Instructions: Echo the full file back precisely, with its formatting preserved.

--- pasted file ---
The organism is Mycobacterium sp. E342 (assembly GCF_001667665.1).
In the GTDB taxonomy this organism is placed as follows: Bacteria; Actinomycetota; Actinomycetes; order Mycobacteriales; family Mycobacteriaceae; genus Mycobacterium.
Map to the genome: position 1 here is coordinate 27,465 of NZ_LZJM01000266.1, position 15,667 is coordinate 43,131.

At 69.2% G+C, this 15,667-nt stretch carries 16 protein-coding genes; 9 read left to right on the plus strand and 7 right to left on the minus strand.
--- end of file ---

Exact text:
The organism is Mycobacterium sp. E342 (assembly GCF_001667665.1).
In the GTDB taxonomy this organism is placed as follows: Bacteria; Actinomycetota; Actinomycetes; order Mycobacteriales; family Mycobacteriaceae; genus Mycobacterium.
Map to the genome: position 1 here is coordinate 27,465 of NZ_LZJM01000266.1, position 15,667 is coordinate 43,131.

At 69.2% G+C, this 15,667-nt stretch carries 16 protein-coding genes; 9 read left to right on the plus strand and 7 right to left on the minus strand.